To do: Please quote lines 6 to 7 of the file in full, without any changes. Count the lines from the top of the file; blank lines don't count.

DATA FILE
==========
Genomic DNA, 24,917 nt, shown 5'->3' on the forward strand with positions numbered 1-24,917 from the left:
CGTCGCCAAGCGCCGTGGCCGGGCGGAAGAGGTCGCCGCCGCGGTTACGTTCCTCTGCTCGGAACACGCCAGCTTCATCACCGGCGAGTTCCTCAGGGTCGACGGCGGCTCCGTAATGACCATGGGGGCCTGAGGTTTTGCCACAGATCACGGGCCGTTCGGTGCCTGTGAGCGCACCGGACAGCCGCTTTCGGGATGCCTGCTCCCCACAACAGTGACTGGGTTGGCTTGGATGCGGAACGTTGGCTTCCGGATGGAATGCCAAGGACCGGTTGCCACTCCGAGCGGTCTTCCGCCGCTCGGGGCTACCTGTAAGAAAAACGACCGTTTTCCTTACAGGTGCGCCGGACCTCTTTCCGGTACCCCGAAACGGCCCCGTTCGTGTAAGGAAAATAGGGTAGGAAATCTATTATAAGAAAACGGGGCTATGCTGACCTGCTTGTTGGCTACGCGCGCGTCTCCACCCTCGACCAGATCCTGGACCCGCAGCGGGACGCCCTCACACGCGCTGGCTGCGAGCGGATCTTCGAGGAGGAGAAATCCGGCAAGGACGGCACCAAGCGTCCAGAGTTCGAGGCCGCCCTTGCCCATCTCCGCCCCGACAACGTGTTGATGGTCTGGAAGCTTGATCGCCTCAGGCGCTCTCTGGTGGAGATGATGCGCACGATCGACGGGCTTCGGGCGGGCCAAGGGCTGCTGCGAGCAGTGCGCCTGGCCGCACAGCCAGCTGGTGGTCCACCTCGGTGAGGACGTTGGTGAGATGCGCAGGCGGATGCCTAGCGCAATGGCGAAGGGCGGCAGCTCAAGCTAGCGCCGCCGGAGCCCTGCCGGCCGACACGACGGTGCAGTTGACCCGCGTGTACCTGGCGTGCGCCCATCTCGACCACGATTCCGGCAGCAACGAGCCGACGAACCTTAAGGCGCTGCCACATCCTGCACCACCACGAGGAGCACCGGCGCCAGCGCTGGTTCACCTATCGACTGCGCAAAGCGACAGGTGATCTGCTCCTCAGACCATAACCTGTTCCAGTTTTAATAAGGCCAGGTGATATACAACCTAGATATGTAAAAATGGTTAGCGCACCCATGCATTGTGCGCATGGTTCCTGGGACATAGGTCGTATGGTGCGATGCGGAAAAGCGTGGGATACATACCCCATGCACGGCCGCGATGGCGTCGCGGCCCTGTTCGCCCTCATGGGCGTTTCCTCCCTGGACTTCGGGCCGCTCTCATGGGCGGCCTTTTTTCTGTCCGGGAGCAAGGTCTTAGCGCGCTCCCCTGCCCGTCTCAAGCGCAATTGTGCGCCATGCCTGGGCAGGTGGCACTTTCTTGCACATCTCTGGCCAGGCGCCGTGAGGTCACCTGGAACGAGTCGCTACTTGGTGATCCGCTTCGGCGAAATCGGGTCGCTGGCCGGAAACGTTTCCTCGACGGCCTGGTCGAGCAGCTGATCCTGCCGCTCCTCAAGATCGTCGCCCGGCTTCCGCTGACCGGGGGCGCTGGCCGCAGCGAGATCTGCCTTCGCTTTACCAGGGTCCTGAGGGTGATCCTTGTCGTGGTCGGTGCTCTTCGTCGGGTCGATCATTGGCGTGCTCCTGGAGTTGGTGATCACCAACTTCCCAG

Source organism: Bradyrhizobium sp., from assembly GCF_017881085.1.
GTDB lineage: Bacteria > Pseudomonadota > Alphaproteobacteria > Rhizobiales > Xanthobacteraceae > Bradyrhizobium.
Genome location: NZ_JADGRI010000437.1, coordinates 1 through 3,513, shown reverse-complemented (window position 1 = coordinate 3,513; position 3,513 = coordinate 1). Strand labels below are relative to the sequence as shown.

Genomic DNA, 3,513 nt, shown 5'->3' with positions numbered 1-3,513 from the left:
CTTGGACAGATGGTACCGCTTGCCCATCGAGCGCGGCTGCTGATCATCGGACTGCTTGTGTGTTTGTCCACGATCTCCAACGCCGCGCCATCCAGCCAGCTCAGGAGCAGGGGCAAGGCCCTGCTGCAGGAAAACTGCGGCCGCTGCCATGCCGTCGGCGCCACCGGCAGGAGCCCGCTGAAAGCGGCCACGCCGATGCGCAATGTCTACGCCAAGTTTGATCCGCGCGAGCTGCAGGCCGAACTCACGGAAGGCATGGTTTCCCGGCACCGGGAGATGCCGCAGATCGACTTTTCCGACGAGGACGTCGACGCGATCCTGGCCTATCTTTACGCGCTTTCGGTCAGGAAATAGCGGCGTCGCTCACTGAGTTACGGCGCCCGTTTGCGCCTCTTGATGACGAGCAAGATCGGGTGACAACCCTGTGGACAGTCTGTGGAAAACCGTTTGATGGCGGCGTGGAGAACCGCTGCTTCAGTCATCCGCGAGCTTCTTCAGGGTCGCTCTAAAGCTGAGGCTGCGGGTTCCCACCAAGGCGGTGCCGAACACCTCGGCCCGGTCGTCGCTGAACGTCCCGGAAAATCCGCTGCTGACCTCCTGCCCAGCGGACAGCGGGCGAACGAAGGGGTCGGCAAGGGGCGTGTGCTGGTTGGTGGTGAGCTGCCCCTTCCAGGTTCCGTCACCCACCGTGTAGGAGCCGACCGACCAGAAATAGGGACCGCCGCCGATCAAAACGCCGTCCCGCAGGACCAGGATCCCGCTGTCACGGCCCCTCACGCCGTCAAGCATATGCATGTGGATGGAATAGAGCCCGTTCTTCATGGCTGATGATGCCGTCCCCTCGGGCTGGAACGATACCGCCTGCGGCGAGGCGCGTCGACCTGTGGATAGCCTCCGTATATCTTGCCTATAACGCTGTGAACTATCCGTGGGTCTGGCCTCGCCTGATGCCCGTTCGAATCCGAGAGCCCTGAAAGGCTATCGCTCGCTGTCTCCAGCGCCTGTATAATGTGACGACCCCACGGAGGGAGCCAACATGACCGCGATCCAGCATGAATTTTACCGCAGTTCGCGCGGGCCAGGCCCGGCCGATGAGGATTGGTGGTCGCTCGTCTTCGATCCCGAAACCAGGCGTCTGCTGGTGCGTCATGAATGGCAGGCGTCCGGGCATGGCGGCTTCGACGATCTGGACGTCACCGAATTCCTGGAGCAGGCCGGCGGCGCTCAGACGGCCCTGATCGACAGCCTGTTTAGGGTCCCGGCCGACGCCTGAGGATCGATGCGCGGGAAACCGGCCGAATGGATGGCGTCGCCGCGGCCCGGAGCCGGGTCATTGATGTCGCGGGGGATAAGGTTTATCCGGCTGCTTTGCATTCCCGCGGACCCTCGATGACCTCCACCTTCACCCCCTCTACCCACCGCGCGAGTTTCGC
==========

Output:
Genomic DNA, 3,513 nt, shown 5'->3' with positions numbered 1-3,513 from the left:
CTTGGACAGATGGTACCGCTTGCCCATCGAGCGCGGCTGCTGATCATCGGACTGCTTGTGTGTTTGTCCACGATCTCCAACGCCGCGCCATCCAGCCAGCTCAGGAGCAGGGGCAAGGCCCTGCTGCAGGAAAACTGCGGCCGCTGCCATGCCGTCGGCGCCACCGGCAGGAGCCCGCTGAAAGCGGCCACGCCGATGCGCAATGTCTACGCCAAGTTTGATCCGCGCGAGCTGCAGGCCGAACTCACGGAAGGCATGGTTTCCCGGCACCGGGAGATGCCGCAGATCGACTTTTCCGACGAGGACGTCGACGCGATCCTGGCCTATCTTTACGCGCTTTCGGTCAGGAAATAGCGGCGTCGCTCACTGAGTTACGGCGCCCGTTTGCGCCTCTTGATGACGAGCAAGATCGGGTGACAACCCTGTGGACAGTCTGTGGAAAACCGTTTGATGGCGGCGTGGAGAACCGCTGCTTCAGTCATCCGCGAGCTTCTTCAGGGTCGCTCTAAAGCTGAGGCTGCGGGTTCCCACCAAGGCGGTGCCGAACACCTCGGCCCGGTCGTCGCTGAACGTCCCGGAAAATCCGCTGCTGACCTCCTGCCCAGCGGACAGCGGGCGAACGAAGGGGTCGGCAAGGGGCGTGTGCTGGTTGGTGGTGAGCTGCCCCTTCCAGGTTCCGTCACCCACCGTGTAGGAGCCGACCGACCAGAAATAGGGACCGCCGCCGATCAAAACGCCGTCCCGCAGGACCAGGATCCCGCTGTCACGGCCCCTCACGCCGTCAAGCATATGCATGTGGATGGAATAGAGCCCGTTCTTCATGGCTGATGATGCCGTCCCCTCGGGCTGGAACGATACCGCCTGCGGCGAGGCGCGTCGACCTGTGGATAGCCTCCGTATATCTTGCCTATAACGCTGTGAACTATCCGTGGGTCTGGCCTCGCCTGATGCCCGTTCGAATCCGAGAGCCCTGAAAGGCTATCGCTCGCTGTCTCCAGCGCCTGTATAATGTGACGACCCCACGGAGGGAGCCAACATGACCGCGATCCAGCATGAATTTTACCGCAGTTCGCGCGGGCCAGGCCCGGCCGATGAGGATTGGTGGTCGCTCGTCTTCGATCCCGAAACCAGGCGTCTGCTGGTGCGTCATGAATGGCAGGCGTCCGGGCATGGCGGCTTCGACGATCTGGACGTCACCGAATTCCTGGAGCAGGCCGGCGGCGCTCAGACGGCCCTGATCGACAGCCTGTTTAGGGTCCCGGCCGACGCCTGAGGATCGATGCGCGGGAAACCGGCCGAATGGATGGCGTCGCCGCGGCCCGGAGCCGGGTCATTGATGTCGCGGGGGATAAGGTTTATCCGGCTGCTTTGCATTCCCGCGGACCCTCGATGACCTCCACCTTCACCCCCTCTACCCACCGCGCGAGTTTCGC